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ORLANDO, Fla. — Foodservice purveyors in all channels of trade strive to remain relevant and top of mind to consumers, but must be careful not to chase every trend, which can lead to brand confusions and brand identity erosion.
At a recent panel discussion at ECRM’s foodservice event in Orlando, foodservice operators from various channels of trade and expertise –– from convenience store chains and college dining services to full-service restaurants –– offered their perspectives on the most important foodservice trends today and what they see coming down the pike.
- Bob Derian, corporate executive chef for RaceTrac Petroleum Inc., operator of 370 convenience stores in the South, based in Atlanta;
- Cairon Moore, assistant director of dining services, University of Colorado at Boulder, which operates 10 retail markets and grab-and-go formats plus more than a dozen dining concepts on campus;
- Mike Turner, vice president of culinary training for Walk-On’s Enterprises, a full-service restaurant and sports bar franchise that specialize in southern cuisine; and
- Larry Miller, principal of Miller Management & Consulting Services.
Maureen Azzato, a regular foodservice contributor to Convenience Store News, moderated the panel.
Part 1 of the panel discussion can be read here. What follows is Part 2:
Q. While staying on trend is important, how can operators avoid becoming too trendy and end up as yesterday’s flash-in-the-pan news?
Turner: It’s something you have to watch and manage all the time. In my opinion, you can have death by LTO [limited-time offer]. LTO to me just spews out desperation, trying to put something on the menu to fill a quick gap. That’s not what we’re about. It goes back to what I said earlier about being in a world of celebrity chefs, and being disciplined to stay in our lane, knowing who we are and what our guests want. You can’t chase everything. We like to do our own new and cutting-edge things that stay true to our core business concept.
Derian: We’re just the opposite in convenience stores. Our guests have got to see something new to keep their attention. We pulse in LTOs for 30 days, 60 days at a time to see if people will look at something new. If they do, either we’ll bring it back again in larger scale or put it on the menu permanently. But we have to keep bringing in new ideas to keep people interested. It also tells us if we’re overwhelming them with crazy new ideas –- you know, Food Network-type ideas that are a no-no –– but the sales will tell us that.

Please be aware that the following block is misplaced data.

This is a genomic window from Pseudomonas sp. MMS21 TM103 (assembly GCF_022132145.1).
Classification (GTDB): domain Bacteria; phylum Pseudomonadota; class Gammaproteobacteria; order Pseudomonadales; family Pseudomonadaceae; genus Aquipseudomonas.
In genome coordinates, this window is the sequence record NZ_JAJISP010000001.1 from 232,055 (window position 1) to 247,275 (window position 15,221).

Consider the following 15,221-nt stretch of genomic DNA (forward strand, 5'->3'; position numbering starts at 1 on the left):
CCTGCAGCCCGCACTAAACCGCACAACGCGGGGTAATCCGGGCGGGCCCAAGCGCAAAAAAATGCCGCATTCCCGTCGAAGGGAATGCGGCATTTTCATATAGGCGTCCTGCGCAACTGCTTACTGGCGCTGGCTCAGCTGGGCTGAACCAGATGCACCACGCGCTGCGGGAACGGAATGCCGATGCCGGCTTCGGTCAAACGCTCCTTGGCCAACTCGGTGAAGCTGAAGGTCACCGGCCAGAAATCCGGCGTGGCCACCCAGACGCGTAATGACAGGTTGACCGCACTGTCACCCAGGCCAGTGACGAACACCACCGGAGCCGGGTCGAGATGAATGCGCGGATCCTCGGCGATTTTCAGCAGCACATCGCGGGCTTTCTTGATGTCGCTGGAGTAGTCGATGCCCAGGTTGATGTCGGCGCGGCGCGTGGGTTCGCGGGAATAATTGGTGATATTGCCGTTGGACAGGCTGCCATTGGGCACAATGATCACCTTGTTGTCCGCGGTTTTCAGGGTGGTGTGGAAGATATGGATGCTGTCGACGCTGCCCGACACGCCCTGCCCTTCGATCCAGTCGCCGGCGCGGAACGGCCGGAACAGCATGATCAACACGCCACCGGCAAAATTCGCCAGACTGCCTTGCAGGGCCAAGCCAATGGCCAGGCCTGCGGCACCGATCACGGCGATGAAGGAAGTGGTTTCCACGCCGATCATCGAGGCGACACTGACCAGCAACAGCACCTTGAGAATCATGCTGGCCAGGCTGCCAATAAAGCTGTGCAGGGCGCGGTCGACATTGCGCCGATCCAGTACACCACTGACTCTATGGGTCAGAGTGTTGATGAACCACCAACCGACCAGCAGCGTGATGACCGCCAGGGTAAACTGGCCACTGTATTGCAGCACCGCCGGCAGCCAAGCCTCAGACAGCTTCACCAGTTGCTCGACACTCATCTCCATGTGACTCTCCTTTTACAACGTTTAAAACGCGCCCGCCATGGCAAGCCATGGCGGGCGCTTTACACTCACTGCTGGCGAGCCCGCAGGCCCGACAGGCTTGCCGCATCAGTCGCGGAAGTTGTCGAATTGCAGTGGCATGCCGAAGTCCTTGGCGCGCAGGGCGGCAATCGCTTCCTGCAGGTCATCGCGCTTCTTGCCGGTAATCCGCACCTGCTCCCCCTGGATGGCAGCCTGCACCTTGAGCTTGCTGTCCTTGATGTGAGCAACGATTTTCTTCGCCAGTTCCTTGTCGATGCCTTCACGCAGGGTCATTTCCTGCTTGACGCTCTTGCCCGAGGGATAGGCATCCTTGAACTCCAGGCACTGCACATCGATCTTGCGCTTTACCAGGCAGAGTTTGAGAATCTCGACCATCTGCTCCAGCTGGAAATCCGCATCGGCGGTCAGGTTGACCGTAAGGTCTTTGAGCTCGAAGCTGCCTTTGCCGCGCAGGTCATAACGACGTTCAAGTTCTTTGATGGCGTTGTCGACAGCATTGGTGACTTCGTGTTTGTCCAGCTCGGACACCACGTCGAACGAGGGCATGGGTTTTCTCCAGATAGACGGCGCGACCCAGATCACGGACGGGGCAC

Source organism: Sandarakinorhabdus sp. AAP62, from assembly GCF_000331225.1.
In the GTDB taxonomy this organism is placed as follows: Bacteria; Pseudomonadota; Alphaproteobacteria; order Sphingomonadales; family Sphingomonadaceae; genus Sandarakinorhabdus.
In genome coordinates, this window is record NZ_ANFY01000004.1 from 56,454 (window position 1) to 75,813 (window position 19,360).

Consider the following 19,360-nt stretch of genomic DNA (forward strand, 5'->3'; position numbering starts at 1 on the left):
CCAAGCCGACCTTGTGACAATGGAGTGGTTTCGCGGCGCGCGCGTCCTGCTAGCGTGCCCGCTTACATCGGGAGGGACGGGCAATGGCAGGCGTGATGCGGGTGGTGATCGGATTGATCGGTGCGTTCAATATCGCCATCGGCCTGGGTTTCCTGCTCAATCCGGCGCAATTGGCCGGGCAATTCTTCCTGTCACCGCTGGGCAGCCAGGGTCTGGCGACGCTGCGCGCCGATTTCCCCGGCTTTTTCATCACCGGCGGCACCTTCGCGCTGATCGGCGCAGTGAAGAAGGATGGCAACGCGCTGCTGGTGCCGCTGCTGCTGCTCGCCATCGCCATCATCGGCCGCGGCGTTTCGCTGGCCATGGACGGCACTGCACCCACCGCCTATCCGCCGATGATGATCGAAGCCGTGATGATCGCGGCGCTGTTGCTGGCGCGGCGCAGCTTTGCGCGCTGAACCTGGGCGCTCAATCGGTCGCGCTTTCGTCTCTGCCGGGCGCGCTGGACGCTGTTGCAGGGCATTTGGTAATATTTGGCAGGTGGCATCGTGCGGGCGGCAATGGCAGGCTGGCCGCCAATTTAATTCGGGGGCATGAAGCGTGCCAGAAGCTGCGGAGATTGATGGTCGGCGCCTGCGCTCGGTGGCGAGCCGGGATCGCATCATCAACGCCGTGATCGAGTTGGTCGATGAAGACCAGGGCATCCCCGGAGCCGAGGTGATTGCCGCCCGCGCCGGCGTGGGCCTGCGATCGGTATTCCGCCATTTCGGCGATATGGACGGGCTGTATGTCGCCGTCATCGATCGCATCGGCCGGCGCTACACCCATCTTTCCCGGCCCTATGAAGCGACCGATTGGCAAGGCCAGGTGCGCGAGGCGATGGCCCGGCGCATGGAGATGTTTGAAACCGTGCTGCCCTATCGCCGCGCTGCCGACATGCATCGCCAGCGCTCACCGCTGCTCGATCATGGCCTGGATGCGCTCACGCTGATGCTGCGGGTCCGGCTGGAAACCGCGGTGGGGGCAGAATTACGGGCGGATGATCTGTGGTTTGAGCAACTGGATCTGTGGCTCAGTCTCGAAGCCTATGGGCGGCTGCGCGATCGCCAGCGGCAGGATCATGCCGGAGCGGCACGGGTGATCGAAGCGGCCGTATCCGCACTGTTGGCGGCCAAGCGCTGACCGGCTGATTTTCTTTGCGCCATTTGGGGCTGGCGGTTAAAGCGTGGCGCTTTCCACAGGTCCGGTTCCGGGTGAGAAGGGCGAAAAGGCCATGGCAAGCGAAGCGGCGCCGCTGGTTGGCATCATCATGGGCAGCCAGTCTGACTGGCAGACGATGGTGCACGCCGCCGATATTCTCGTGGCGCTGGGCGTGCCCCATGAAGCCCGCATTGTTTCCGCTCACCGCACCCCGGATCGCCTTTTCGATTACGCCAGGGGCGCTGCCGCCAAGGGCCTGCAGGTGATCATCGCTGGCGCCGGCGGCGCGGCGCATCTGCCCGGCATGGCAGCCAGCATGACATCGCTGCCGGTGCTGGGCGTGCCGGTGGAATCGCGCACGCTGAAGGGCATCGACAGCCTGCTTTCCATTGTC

Miller: People can, however, LTO themselves into extremely low margins and extremely confused consumers. While I see some chains being really successful with LTOs, it’s a balancing act and knowing what you can execute well. LTOs may work in some formats and not others, and that’s OK. You have to stay true to your brand.
Moore: Staying current for us also involves restaurant décor and design. For instance, I might keep floors, ceilings and furnishings neutral where I can adjust to trends and make things look trendy by changing the color or décor items because that’s cheap. In equipment, [I stay away from] going with the trendy — like right now the big thing for us is oil-less fryers, but I’m not going to buy one. They’re expensive and they’re a single-use item. I can get a crisp fry out of a Rational and I can use it for a million things. So that way, I’m saving money and I have a multi-use product.
In terms of our food, we always have to have comfort food … but we also have our trendy areas. We have a Persian restaurant and a Pan-Asian restaurant that offers Chinese and Japanese food, as well as items from Singapore, Thailand and India. We have to keep everything really authentic, inexpensive and flexible.
Q. What can foodservice manufacturers, suppliers and distributors do better/differently to better serve your business needs?
Derian: I just want them to understand my business, my consumer and my needs. A lot of times, I’ll get reps that come from a big company and they’ll offer me what they have in the little convenience store portfolio. I might be in a convenience store, I might sell gas out front, but I’m in the foodservice business. So, call up your colleague who sells foodservice and get him out here as well. I don’t care what channel I’m in. If I’m in the foodservice business, treat me like a foodservice customer and show me what you have to offer. Show me the products that I can use as a foodservice operator and not just a convenience store guy.
Turner: I’m looking for partnership. That’s critical when you’re working with a vendor. As a chef and an operator, I look for peace of mind. Our managers are busy working 50 to 60 hours a week, serving 1,500, 2,000 guests a day. When an issue arises –– whether it’s shortage of an item or an out-of-stock — that’s where the service comes into play. With my customers, I strive to offer excellent service, and [when] working with a vendor, I like that same relationship. I expect great service and great communication. I hate surprises. I like to know if there is an out-of-stock. If there’s a sub, tell me what the options are and that you’re going to be able to take care of this for me.
Moore: Piggy-backing on what Bob [Derian] said, know my business. Don’t assume because I’m serving 18- to 20-year-olds that we’re slinging hash, because we’re not. We’re every bit as good as restaurants and our student customers have very sophisticated palates. I shouldn’t have to spend a year trying to source edamame. Now, we’ve missed that trend. So, when it’s beginning to trend, that’s when you need to bring it in to us.